The last time we checked in on General Motors’ Maven car-sharing service, the company had pulled it out of eight major U.S. cities and reports had emerged that the business was burning up cash at an alarming rate. GM isn’t alone, either, with industry experts seeing such app-based mobility services as being difficult to start up and hard to make money on—at least at this early stage in the game, that is.
However, that hasn’t stopped Roger Penske from starting up his own car-sharing service. Penske has partnered with Ridecell Inc., the self-described leading platform provider for shared mobility operators, to launch Penske Dash in Arlington, Virginia and Washington, D.C.
The new car-sharing service will offer users the opportunity to rent a Volkwagen Jetta SE by the minute, hour or day through a mobile app, with rates ranging from 45 cents per minute to $85 for a full day. A one-hour rental will cost users $15. Users may not exceed 200 miles in the car per rental—making it focused toward short distances and short-term rentals.
“Penske Dash furthers our commitment to embrace new technologies while addressing the mobility needs for our consumers,” Roger Penske said in a prepared statement.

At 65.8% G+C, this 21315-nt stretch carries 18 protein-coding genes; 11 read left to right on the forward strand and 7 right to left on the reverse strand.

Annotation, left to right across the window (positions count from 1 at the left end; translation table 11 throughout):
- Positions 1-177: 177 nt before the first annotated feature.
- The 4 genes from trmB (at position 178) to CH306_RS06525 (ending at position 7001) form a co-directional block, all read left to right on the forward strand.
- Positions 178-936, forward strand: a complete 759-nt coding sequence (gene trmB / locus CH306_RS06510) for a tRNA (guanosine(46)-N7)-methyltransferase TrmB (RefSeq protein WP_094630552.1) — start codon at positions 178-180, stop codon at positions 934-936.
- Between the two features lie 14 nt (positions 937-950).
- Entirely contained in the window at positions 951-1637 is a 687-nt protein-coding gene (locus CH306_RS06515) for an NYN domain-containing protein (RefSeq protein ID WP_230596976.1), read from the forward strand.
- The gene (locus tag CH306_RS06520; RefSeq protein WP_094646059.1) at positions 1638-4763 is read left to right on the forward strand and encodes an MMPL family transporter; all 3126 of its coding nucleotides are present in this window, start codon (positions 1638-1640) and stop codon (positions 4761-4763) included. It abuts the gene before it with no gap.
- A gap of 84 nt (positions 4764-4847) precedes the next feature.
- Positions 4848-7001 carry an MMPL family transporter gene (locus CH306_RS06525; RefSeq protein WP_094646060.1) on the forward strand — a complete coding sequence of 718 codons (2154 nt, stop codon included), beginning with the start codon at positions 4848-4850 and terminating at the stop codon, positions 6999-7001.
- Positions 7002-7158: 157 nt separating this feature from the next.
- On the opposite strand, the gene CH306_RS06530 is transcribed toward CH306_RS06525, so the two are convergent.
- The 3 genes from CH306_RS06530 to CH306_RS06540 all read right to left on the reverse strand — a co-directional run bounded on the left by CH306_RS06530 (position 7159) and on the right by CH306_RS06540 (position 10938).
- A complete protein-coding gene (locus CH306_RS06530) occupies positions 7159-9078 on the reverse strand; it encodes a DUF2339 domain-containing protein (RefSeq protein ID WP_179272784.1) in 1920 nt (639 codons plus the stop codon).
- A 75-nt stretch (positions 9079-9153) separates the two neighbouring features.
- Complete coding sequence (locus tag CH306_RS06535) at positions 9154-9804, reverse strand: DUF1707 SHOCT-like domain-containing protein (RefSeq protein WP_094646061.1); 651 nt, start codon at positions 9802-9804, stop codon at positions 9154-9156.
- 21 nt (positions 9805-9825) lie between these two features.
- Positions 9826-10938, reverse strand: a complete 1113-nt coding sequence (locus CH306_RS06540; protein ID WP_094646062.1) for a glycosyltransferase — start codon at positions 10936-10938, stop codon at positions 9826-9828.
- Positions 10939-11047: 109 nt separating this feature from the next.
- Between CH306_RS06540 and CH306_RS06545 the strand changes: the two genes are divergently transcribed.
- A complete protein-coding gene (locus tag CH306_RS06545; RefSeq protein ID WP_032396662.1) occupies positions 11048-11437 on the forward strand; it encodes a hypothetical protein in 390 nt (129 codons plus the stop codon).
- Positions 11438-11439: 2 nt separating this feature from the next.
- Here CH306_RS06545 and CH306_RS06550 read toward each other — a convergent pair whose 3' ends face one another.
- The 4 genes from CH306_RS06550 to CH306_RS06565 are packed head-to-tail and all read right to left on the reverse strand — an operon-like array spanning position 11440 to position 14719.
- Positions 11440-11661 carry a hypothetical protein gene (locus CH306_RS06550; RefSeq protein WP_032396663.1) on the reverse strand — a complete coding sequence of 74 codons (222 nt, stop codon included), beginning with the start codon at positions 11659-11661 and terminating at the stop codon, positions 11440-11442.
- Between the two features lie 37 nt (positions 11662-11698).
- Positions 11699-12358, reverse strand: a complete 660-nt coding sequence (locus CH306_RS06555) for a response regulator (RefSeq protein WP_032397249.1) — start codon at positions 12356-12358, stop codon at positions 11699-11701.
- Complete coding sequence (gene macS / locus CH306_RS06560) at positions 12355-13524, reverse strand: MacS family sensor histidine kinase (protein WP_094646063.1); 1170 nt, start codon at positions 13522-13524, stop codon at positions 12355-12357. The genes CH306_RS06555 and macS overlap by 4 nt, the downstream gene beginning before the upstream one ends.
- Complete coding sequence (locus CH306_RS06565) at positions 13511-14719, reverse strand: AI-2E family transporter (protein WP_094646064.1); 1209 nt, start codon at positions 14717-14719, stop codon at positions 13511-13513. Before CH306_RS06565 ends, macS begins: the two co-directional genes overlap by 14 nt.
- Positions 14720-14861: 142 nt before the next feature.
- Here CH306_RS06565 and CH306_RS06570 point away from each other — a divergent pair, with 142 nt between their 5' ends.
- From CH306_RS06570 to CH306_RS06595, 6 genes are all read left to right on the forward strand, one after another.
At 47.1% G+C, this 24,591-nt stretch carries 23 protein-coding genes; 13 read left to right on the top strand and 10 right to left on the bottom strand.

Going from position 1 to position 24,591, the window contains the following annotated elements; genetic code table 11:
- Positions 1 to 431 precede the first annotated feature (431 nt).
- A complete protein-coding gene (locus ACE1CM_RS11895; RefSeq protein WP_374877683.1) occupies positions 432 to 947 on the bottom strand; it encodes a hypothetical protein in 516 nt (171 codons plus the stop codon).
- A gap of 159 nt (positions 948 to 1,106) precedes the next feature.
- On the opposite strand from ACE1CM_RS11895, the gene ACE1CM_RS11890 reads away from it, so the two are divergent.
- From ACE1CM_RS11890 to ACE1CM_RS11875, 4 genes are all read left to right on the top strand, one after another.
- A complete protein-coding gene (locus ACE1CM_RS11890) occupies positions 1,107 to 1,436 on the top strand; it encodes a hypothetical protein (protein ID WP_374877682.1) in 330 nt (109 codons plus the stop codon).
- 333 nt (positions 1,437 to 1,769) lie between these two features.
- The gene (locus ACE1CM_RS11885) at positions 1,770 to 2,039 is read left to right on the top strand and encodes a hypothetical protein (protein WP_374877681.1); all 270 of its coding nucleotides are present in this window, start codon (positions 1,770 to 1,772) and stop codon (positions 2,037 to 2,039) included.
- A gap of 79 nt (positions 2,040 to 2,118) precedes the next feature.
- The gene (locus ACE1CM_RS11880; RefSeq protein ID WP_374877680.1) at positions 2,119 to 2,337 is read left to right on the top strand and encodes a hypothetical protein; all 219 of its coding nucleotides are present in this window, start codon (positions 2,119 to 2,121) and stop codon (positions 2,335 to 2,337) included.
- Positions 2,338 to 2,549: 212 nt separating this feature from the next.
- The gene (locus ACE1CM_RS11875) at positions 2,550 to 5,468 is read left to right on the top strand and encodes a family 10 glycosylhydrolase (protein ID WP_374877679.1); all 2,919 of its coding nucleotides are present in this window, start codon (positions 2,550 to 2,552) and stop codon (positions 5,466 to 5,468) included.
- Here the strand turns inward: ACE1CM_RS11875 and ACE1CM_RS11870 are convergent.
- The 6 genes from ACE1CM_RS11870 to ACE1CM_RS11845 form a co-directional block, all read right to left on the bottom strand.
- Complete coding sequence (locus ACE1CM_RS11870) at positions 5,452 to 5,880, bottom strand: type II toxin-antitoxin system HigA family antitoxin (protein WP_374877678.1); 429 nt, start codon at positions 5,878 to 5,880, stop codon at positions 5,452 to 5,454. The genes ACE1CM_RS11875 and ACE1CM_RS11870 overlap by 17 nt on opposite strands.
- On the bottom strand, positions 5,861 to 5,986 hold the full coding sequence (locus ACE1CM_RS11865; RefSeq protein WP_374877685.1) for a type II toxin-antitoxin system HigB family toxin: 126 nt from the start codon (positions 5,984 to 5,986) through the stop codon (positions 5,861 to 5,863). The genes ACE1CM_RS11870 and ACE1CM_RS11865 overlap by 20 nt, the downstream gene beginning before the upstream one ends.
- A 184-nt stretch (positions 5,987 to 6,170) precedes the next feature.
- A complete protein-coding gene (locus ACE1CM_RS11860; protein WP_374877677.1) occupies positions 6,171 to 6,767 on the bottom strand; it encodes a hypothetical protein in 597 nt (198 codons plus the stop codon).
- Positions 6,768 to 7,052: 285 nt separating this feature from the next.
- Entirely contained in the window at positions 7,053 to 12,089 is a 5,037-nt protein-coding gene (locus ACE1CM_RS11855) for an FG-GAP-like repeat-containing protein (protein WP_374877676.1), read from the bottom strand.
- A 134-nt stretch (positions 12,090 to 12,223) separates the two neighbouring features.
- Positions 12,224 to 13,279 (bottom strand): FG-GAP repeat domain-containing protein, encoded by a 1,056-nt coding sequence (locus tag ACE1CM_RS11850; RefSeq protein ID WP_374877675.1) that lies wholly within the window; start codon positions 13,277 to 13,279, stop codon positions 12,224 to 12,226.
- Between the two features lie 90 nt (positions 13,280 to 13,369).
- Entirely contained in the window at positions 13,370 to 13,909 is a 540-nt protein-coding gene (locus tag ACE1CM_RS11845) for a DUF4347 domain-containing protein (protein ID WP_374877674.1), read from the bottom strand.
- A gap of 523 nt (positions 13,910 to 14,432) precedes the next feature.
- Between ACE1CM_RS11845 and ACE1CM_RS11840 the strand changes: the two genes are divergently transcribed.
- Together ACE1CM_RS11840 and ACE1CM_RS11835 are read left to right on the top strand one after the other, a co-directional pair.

Similar to Maven, Penske Dash cars must be left in parking spaces pre-identified by Penske. In Arlington, the service is limited to street parking, while in Washington, these spots will be located in garages and lots throughout the city.
GM Maven is far from the only ride-sharing service to have been scaled back or axed completely in recent times. BMW’s ReachNow service was cancelled completely back in July and Daimler’s Car2Go service also pulled out of five major North American cities earlier this year. Penske Dash will actually be led by former Car2Go North America CEO Paul Delong.
Automakers were initially eager to get in on the ground floor of car-sharing services—likely out of fear they may take off and leave them caught out as they potentially resulted in dwindling new-car sales. This hasn’t really happened, however, with car sales remaining relatively strong and car-sharing services instead struggling to take off. Indeed, the “traditional” car ownership model continues to push forward as new mobility solutions, save for ride-sharing apps like Uber and Lyft, appear to be struggling to take off.